HOUSTON — Treatment with omalizumab may reduce exacerbations of asthma in patients categorized into several different airway reversibility subgroups based on forced vital capacity (FVC) or forced expiratory volume in 1 second (FEV1). These findings were presented at the American College of Allergy, Asthma, & Immunology Annual Scientific Meeting 2019 held November 7 to 11 in Houston, Texas.
According to investigators, the effect of airway reversibility on exacerbations of asthma is not well understood. Despite this paucity of information, airway reversibility does have a well-understood and established effect on lung function improvement. Omalizumab, a recombinant DNA-derived humanized immunoglobulin G1k monoclonal antibody, can reduce asthma exacerbations in patients with inadequately controlled disease.
Adult patients with asthma (n=710) who were treated with omalizumab in the 48-week, single-arm PROSPERO study (ClinicalTrials.gov Identifier: NCT01922037) were included in this analysis. Only patients who had available baseline airway reversibility data were included. The researchers examined the estimated exacerbation rates normalized by omalizumab duration and the 3 baseline airway reversibility subgroups. These baseline reversibility subgroups were ≤12%, >12% to ≤20%, and >20% in FVC or the FEV1.
Patients with >20% reversibility were a younger mean age (50.4 vs 53.2 vs 47.9 years), had slightly higher blood eosinophil levels (284.5 vs 317.3 vs 326.6 cells/L), and had worse lung function (78.7 vs 65.8 vs 54.6% predicted FEV1) compared with the patients with ≤12% and >12% to ≤20% reversibility, respectively.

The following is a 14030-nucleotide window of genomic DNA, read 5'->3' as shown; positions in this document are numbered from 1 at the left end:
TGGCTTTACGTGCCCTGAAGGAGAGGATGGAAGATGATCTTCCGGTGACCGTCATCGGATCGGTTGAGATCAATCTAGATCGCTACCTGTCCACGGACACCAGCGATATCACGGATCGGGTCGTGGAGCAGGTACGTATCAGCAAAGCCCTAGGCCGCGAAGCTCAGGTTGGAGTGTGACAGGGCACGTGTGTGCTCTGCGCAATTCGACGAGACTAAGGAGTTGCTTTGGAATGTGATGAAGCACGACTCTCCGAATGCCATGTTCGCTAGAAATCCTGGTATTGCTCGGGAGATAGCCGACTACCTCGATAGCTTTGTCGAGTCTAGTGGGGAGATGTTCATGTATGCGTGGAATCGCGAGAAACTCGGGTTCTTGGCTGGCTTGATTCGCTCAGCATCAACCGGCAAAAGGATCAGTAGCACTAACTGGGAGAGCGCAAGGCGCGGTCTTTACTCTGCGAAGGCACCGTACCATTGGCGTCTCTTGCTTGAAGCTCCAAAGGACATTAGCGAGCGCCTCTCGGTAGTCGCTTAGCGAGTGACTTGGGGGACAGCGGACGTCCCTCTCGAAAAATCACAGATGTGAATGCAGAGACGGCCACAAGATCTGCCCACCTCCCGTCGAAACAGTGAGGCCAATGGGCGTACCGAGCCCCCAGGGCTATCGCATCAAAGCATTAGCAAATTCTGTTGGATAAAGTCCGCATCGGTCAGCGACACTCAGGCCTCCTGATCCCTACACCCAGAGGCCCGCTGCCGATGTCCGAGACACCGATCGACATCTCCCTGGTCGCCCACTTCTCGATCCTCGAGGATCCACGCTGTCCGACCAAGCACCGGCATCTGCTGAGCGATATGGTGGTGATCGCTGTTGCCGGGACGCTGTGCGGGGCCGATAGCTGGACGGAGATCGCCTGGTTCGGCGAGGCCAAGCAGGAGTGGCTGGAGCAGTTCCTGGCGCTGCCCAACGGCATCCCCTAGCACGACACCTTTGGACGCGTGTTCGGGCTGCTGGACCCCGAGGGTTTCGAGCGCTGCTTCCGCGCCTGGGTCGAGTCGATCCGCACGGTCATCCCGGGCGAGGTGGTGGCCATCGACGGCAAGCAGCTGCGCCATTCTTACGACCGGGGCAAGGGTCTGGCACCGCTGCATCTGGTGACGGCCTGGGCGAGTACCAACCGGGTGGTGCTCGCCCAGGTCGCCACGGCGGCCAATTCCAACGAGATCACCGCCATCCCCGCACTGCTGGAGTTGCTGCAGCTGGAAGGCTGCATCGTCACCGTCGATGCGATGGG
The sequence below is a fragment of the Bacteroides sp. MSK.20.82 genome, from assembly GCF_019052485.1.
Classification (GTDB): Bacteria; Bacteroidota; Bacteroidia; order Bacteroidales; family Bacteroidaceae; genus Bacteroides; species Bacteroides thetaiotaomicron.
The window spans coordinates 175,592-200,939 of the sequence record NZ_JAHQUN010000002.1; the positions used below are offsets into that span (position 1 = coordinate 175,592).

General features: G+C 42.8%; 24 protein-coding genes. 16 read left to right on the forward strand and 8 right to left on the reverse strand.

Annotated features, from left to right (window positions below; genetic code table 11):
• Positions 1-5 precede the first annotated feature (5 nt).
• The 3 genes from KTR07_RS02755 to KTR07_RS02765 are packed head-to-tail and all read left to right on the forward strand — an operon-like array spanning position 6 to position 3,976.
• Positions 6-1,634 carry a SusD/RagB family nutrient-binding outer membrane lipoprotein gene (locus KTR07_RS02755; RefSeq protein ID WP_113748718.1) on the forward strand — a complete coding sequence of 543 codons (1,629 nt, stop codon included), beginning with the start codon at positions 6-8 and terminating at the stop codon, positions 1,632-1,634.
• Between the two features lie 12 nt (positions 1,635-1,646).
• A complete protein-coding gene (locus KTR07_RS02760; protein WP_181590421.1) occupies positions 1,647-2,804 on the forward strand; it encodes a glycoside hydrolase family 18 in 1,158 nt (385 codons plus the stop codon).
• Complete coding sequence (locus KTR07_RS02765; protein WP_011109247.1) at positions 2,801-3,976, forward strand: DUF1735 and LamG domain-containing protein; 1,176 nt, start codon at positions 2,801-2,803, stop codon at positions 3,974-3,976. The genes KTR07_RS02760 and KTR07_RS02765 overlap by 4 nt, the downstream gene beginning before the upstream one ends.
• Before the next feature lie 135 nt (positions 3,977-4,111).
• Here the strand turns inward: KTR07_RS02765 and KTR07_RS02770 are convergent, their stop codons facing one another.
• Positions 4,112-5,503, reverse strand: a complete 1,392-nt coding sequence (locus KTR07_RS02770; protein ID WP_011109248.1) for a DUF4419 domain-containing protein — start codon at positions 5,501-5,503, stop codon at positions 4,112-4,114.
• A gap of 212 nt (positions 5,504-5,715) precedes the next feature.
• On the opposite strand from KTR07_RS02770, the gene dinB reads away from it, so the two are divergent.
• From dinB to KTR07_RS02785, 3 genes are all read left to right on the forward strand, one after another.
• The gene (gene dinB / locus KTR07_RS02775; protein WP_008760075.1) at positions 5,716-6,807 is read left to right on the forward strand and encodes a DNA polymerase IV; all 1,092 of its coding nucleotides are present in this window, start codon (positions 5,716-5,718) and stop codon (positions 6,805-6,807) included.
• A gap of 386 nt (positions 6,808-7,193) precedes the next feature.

All patients had asthma exacerbations in the year prior to enrollment, with a mean number between 2.8 and 3.6. The adjusted exacerbation rate after receiving omalizumab in the ≤12% subgroup was 0.7 (95% CI, 0.6-0.8). In the >12 to ≤20% subgroup, the posttreatment adjusted exacerbation rate was 0.9 (95% CI, 0.7-1.3). The >20% reversibility subgroup featured a 1.1 (95% CI, 0.8-1.5) adjusted exacerbation rate after treatment with omalizumab. The researchers found no new safety signals in this analysis of the PROSPERO trial.
Limitations of this study include its secondary, retrospective nature of PROSPERO as well as the trial’s single-arm design.
DeLeon S, Barsanti F, Haselkorn T, Yoo B, Creasy B, Wechsler M. Asthma exacerbation reduction in adults with high/low airway reversibility following omalizumab treatment: results from PROSPERO. Presented at: American College of Allergy, Asthma, & Immunology Annual Scientific Meeting 2019; November 7-11, 2019; Houston, TX. Abstract 227.